Main Factors Which Influence How Much Income Tax You Pay
- Posted by: CB Accountant
- Category: Accounting and Consulting, Tax for Individuals
How Much Tax You Pay | CB Accountant
In the autumn budget in October 2018, the government announced fresh changes to the UK tax system, making good on their campaign promises to cut income tax rates and increase the personal allowance. The new legislation means millions of UK households will be better off, with basic-rate taxpayers recouping, on average, an extra £130 a year. In this article, we’ll explore some of the factors that influence how much income tax we pay and provide a few tips on how you might reduce your annual tax bill.
How Much Income Tax Should I Pay Based on My Earnings?
The amount we shell out in income tax each year depends on the size of our pay packet, and, as the goalposts are shifting once again on April 6th, it’s worth clarifying exactly how much UK taxpayers will be required to pay in the new financial year. Here’s a breakdown of the income tax thresholds for 2019-20:
- The personal allowance – the amount of income we’re allowed to earn tax-free – is going up again in the new tax year, from £11,850 to £12,500.
- The Basic rate tax band (20%) will be £12,500 to £50,000.
- The Higher rate tax band (40%) will be £50,001 to £150,000.
- And the Additional rate tax band (45%) will be £150,000 and over.
The latest changes will have real benefits for UK taxpayers, with a whopping 32 million of us getting to keep more of our hard-earned cash. The increase in the personal allowance means we’ll get an extra £650 a year tax-free, and the new basic rate tax ceiling (a jump from £46,350 – £50,000) means higher earners will pay the lower rate of 20% on an additional £3,000 of their annual income.
What Other Factors Affect How Much Income Tax I Pay?
It’s not just your earning power that influences how much income tax you pay each year. Other factors too can have a big impact on your annual tax bill, most notably how you earn your money and how you invest it. Here are some of the ways you might reduce the amount you pay in income tax:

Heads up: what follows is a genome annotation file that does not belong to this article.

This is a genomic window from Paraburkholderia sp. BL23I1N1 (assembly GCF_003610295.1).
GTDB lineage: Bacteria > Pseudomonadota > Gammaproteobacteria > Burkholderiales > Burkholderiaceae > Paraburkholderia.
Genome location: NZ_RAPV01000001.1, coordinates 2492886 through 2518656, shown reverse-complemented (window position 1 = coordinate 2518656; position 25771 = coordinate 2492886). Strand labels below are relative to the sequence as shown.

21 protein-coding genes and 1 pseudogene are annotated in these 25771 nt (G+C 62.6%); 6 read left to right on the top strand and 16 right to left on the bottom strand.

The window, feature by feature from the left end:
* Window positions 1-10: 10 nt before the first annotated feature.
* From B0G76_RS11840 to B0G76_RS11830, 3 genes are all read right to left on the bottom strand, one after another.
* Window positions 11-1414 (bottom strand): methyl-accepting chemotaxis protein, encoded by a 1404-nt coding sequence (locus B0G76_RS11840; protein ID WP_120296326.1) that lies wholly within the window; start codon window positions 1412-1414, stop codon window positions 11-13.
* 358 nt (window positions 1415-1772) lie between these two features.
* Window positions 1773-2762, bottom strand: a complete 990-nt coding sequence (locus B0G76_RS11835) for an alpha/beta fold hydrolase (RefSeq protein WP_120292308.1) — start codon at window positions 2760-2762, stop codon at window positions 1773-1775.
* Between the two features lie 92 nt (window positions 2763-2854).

- Dividend income: If a portion of your income comes from shares, you’ll benefit from a dividend allowance of £2,000. Any tax you pay over and above your allowance will depend on which tax band you fall into once you calculate your overall income. Basic rate taxpayers pay 7.5% on any dividend income they accrue above their allowance, higher rate taxpayers 32.5%, and additional rate taxpayers 38.1%.
- Marriage allowance: If you’re married or in a civil partnership and you’re a basic rate taxpayer, you may be able to boost your personal allowance and reduce your income tax bill. If one partner earns significantly less than the other (and crucially the amount they earn falls below the personal allowance – currently £11,850), that person can transfer £1,190 of their personal allowance to their partner, reducing his or her income tax bill by up to £238 a year.
- ISA: If you want to reduce your income tax bill, invest in an ISA. You can pay a big chunk of your salary (up to £20,000 a year) into an ISA without incurring any capital gains tax, dividend tax or income tax. Plus, any interest you earn from your ISA is completely tax-free.
- Savings allowance: As a basic-rate or a higher-rate taxpayer, you’re entitled to a certain amount of tax-free income on any interest you accrue from savings (not counting your ISA, of course). This is set at £1,000 and £500 respectively.
- Income from assets: If you get a portion of your income from capital gains (as a property developer, for example) you’re entitled to a certain amount of tax-free earnings. As of April 2019, the personal allowance for capital gains tax is set to increase to £12,000. That’s an extra £300 of tax-free profit on the sales of any assets.
- Pension contributions: For higher earners, a good way to offset some of your income tax is to pay a little extra into your pension fund. Higher-rate taxpayers enjoy 40% tax relief on pension contributions, compared to just 20% for basic-rate taxpayers. So putting a little extra away for your retirement could shave a few pounds off your annual tax bill.
To get the most out of your money and ensure you’re not paying more than you need to in income tax, you need to speak to a professional. Our highly skilled tax specialists can help you maximise your earning potential and stay up to date with all the latest legislation. So what are you waiting for? Get in touch today and speak to one of our financial experts.